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When Should You See a Cardiologist?

January 22, 2024

Woman outdoors checking her heart rate on her smart watch

Did you know that your heart beats more than 100,000 times a day and pumps over 2,000 gallons of blood per day? It’s one of the hardest working muscles in your body.

According to the Centers for Disease Control and Prevention (CDC), heart disease (any condition related to the heart and blood vessels) is the number one cause of death for men and women in the United States, killing one person every 33 seconds. That’s why it’s so important to prioritize your heart health.

Does that mean everyone should see a cardiologist annually? Not exactly.

Vignesh Raghunath, MD, a cardiologist with Atlantic Health System, explains when you should see a cardiologist. He outlines which symptoms warrant a visit to a specialist, the risk factors you should be aware of, and how to go about finding a specialist you can trust and feel good about.

What is a Cardiologist?

A cardiologist is a doctor who specializes in diagnosing and treating diseases and conditions of the heart and the blood vessels attached to it. They also work with patients to prevent heart disease.

“If the heart is like a house, cardiologists are the general contractors,” says Dr. Raghunath. “We treat conditions related to the structure or framework (such as muscle and valve repairs or bypasses), plumbing (like clogged arteries and blood vessels) and electricity (irregular rhythm or heartbeat).”

Common conditions that cardiologists treat include:

  • Hypertension (high blood pressure
  • Hypercholesterolemia (high cholesterol)
  • Coronary artery disease (CAD)
  • Peripheral artery disease, or PAD (narrow, clogged arteries)
  • Atrial fibrillation (Afib)
  • Heart failure
  • Heart attacks and strokes

Who Should See a Cardiologist?

Not everyone needs to see a cardiologist. However, if you fall into any of these three categories, Dr. Raghunath believes it’s a good idea to be evaluated:

  • You have (any) symptoms of heart disease.
  • You’re at a higher risk because of a family history of early heart disease or your own experience with a heart attack or stroke.
  • You’re overweight, a smoker or an older person looking to get back into exercising after being sedentary for a long time.

Symptoms of Heart Disease

Dr. Raghunath is quick to point out that not everyone experiences symptoms the same way, or at all. However, chest pain is a classic sign of heart trouble and the most reported symptom among most patients.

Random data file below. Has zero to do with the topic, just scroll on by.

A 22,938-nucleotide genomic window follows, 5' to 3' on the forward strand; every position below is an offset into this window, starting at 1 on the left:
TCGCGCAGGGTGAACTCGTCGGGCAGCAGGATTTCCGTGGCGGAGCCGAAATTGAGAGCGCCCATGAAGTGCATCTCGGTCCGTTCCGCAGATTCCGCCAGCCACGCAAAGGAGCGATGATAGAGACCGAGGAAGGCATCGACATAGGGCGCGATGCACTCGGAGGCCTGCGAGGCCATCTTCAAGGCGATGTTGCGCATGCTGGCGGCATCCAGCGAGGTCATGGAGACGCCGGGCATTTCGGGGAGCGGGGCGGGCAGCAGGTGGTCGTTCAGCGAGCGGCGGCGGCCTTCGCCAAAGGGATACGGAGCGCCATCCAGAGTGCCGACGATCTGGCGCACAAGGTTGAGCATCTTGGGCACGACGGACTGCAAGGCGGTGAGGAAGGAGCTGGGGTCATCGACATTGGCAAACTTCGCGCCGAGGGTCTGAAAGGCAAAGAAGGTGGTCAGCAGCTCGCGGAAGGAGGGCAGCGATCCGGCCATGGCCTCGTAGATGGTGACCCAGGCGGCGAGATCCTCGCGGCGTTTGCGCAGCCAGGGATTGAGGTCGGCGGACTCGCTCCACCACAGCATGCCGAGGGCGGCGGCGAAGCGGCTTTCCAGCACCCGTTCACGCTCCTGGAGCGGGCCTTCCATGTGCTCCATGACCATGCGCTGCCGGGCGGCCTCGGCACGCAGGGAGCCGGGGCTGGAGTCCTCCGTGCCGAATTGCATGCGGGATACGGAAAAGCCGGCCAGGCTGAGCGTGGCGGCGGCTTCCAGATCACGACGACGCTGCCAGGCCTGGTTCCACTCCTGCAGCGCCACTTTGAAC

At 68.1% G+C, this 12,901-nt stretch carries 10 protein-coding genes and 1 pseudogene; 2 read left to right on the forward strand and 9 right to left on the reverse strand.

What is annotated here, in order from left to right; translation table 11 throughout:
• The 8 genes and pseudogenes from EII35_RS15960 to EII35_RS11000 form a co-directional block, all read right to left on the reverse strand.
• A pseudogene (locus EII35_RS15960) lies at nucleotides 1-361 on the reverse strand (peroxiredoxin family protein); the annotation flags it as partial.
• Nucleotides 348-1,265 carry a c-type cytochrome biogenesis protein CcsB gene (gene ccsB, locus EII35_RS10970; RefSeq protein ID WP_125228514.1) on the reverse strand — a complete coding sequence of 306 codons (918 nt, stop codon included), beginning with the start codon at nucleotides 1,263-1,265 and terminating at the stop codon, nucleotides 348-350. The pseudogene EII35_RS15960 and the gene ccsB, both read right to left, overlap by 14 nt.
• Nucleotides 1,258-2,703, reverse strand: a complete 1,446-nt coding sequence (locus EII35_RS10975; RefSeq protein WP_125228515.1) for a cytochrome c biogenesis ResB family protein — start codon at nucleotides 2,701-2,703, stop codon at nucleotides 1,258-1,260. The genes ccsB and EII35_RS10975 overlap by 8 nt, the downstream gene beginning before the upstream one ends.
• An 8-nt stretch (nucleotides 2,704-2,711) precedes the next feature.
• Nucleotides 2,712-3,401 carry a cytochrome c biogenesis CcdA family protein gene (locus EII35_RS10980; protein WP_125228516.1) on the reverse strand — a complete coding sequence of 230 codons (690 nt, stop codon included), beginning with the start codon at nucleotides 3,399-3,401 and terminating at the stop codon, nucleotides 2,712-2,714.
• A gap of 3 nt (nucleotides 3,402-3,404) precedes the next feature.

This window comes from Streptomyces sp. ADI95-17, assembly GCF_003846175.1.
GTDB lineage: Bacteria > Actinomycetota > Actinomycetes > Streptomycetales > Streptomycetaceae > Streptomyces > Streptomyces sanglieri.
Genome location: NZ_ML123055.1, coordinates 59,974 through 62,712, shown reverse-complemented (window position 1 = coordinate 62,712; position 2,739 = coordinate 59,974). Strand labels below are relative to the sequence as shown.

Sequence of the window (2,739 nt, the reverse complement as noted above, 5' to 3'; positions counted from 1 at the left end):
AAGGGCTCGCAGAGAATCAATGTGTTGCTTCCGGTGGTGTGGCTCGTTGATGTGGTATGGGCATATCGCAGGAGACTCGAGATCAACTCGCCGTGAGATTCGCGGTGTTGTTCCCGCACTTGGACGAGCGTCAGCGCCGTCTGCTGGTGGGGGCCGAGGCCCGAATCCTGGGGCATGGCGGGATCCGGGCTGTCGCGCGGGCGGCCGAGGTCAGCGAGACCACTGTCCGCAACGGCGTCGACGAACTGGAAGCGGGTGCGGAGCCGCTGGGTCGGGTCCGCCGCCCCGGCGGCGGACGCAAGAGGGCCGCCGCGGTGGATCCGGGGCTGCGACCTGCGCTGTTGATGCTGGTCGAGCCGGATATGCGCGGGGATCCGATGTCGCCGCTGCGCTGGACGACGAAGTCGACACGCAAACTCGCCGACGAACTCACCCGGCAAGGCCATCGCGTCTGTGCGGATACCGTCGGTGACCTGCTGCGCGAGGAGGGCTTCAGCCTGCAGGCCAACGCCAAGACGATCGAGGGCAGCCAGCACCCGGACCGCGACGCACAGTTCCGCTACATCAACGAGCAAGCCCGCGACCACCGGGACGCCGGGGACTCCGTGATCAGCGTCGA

Other symptoms may include:

  • Heart palpitations or a racing heartbeat
  • Shortness of breath
  • Swelling in the legs
  • A feeling of lightheadedness or faintness

“If you have even one of these symptoms, it could indicate a problem,” says Dr. Raghunath. “Even if it’s minor, it’s worth a visit to your doctor to be evaluated.”

Heart Disease Risk Factors

Some health and lifestyle factors may increase your risk of developing heart disease. These include:

  • High blood pressure
  • High cholesterol
  • Smoking
  • Other health conditions such as diabetes, obesity and chronic kidney disease
  • Early family history of heart disease
  • Past heart attack or stroke (in other words, personal history with heart disease)

As Dr. Raghunath explains, “Some heart diseases have a genetic component, so if someone in your family had a heart attack or stroke before the age of 55, you should be screened. Also, there’s a strong correlation between both diabetes and obesity and cardiovascular disease, and chronic kidney disease can lead to coronary and peripheral artery diseases.”

Tips for Finding a Cardiologist

If you do need to see a cardiologist, start by asking your primary care doctor for a referral — even if your insurance doesn’t require it. You can also ask your family and friends for referrals.

“Every cardiologist has the credentials and board certification to practice, but you may not like their bedside manner,” says Dr. Raghunath. “It’s okay to shop around and find someone with a personality that you click with. Trust your instincts.”

Bottom Line

You may not be able to change your genes, but you can take control of your health. Talk to your parents to understand your family history, then get screened if needed. See your primary care doctor annually for a physical exam. And if you have symptoms, have them evaluated right away.

“Early detection is key,” says Dr. Raghunath. “It’s better to err on the side of caution and be evaluated before it becomes a major health crisis.”

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